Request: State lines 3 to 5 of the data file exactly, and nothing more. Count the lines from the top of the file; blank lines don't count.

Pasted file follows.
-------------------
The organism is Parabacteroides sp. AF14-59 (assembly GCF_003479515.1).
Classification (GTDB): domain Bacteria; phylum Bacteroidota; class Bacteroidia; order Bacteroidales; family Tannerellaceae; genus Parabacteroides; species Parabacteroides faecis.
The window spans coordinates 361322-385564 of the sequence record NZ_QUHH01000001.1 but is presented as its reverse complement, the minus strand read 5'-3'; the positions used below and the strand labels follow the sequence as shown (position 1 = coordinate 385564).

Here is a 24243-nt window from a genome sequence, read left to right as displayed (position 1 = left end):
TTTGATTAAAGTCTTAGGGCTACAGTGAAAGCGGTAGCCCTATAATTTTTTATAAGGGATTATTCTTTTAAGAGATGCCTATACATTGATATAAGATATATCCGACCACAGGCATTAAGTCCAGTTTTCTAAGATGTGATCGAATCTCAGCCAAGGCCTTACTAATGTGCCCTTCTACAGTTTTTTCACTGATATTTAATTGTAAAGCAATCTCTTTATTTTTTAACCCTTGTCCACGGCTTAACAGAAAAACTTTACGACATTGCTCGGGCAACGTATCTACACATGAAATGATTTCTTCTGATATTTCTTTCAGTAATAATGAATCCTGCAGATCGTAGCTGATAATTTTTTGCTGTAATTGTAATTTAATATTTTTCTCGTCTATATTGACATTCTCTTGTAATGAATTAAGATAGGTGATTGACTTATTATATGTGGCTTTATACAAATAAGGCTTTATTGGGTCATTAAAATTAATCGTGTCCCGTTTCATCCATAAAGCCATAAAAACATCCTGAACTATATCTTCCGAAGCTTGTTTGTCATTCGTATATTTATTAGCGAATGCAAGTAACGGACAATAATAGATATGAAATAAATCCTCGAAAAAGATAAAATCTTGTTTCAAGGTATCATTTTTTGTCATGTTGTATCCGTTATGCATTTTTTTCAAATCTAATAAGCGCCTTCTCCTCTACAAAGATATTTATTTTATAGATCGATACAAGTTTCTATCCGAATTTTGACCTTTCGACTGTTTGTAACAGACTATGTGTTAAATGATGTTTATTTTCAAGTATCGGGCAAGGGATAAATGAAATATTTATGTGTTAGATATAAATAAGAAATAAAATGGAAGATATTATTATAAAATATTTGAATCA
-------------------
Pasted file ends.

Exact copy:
The window spans coordinates 361322-385564 of the sequence record NZ_QUHH01000001.1 but is presented as its reverse complement, the minus strand read 5'-3'; the positions used below and the strand labels follow the sequence as shown (position 1 = coordinate 385564).

Here is a 24243-nt window from a genome sequence, read left to right as displayed (position 1 = left end):
TTTGATTAAAGTCTTAGGGCTACAGTGAAAGCGGTAGCCCTATAATTTTTTATAAGGGATTATTCTTTTAAGAGATGCCTATACATTGATATAAGATATATCCGACCACAGGCATTAAGTCCAGTTTTCTAAGATGTGATCGAATCTCAGCCAAGGCCTTACTAATGTGCCCTTCTACAGTTTTTTCACTGATATTTAATTGTAAAGCAATCTCTTTATTTTTTAACCCTTGTCCACGGCTTAACAGAAAAACTTTACGACATTGCTCGGGCAACGTATCTACACATGAAATGATTTCTTCTGATATTTCTTTCAGTAATAATGAATCCTGCAGATCGTAGCTGATAATTTTTTGCTGTAATTGTAATTTAATATTTTTCTCGTCTATATTGACATTCTCTTGTAATGAATTAAGATAGGTGATTGACTTATTATATGTGGCTTTATACAAATAAGGCTTTATTGGGTCATTAAAATTAATCGTGTCCCGTTTCATCCATAAAGCCATAAAAACATCCTGAACTATATCTTCCGAAGCTTGTTTGTCATTCGTATATTTATTAGCGAATGCAAGTAACGGACAATAATAGATATGAAATAAATCCTCGAAAAAGATAAAATCTTGTTTCAAGGTATCATTTTTTGTCATGTTGTATCCGTTATGCATTTTTTTCAAATCTAATAAGCGCCTTCTCCTCTACAAAGATATTTATTTTATAGATCGATACAAGTTTCTATCCGAATTTTGACCTTTCGACTGTTTGTAACAGACTATGTGTTAAATGATGTTTATTTTCAAGTATCGGGCAAGGGATAAATGAAATATTTATGTGTTAGATATAAATAAGAAATAAAATGGAAGATATTATTATAAAATATTTGAATCA